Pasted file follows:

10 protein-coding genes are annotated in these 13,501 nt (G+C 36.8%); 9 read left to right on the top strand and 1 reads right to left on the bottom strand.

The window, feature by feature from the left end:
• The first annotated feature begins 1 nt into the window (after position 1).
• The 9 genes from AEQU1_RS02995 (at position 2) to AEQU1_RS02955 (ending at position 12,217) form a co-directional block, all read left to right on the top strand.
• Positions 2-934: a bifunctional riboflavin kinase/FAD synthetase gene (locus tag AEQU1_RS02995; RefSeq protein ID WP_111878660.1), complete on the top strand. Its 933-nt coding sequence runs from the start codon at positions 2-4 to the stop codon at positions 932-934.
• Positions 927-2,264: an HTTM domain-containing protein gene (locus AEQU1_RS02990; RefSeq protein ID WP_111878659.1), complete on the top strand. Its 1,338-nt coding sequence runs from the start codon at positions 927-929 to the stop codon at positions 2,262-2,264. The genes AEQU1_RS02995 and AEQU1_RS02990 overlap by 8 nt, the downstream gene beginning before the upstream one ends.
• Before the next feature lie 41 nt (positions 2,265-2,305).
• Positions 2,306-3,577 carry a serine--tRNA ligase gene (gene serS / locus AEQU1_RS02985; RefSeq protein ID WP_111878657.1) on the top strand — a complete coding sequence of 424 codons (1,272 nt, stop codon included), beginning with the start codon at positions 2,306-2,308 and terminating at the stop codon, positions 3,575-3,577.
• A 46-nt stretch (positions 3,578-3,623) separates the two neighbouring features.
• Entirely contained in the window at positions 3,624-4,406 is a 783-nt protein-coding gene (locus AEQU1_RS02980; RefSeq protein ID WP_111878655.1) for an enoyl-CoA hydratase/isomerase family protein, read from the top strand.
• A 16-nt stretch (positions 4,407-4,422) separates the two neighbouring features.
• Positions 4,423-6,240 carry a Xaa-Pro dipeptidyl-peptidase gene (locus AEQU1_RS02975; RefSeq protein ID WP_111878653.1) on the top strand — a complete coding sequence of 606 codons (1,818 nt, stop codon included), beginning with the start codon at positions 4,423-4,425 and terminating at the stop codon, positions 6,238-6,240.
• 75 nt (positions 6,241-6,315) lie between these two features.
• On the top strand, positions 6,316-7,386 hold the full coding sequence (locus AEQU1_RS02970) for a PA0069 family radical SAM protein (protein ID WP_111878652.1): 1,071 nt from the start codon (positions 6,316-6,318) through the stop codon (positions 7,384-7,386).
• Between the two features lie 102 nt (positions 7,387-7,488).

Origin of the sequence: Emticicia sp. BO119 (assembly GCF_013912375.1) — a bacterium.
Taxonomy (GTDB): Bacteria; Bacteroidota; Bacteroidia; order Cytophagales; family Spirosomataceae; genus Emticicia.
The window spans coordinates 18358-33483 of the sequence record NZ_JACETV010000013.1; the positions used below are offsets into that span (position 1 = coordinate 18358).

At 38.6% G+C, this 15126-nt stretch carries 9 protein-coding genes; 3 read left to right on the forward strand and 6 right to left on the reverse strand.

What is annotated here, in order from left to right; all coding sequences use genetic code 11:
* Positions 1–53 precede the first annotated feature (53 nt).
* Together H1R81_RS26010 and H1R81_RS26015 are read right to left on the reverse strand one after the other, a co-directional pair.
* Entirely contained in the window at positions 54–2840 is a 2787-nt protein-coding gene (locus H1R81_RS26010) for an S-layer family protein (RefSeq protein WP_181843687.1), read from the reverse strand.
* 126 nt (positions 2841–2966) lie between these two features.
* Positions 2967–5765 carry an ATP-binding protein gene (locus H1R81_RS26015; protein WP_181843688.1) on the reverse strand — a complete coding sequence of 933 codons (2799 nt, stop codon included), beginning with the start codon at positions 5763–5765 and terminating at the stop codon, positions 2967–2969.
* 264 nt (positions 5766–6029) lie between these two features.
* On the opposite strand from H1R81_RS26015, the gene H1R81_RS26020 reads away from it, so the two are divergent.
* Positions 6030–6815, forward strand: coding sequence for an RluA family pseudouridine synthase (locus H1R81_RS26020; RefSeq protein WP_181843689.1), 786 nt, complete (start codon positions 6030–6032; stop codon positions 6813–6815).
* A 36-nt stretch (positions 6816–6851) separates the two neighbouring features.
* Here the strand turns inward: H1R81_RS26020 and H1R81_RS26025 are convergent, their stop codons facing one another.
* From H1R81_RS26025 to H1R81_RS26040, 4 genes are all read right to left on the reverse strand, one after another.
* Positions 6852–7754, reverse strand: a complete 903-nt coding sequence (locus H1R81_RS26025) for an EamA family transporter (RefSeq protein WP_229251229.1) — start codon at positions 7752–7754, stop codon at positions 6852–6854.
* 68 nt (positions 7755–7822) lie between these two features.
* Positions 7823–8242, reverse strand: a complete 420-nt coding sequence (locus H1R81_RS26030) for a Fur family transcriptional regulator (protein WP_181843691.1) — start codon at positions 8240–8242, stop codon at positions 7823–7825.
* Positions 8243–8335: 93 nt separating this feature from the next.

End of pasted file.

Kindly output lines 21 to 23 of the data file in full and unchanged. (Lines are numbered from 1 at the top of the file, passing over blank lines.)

* Positions 1–53 precede the first annotated feature (53 nt).
* Together H1R81_RS26010 and H1R81_RS26015 are read right to left on the reverse strand one after the other, a co-directional pair.
* Entirely contained in the window at positions 54–2840 is a 2787-nt protein-coding gene (locus H1R81_RS26010) for an S-layer family protein (RefSeq protein WP_181843687.1), read from the reverse strand.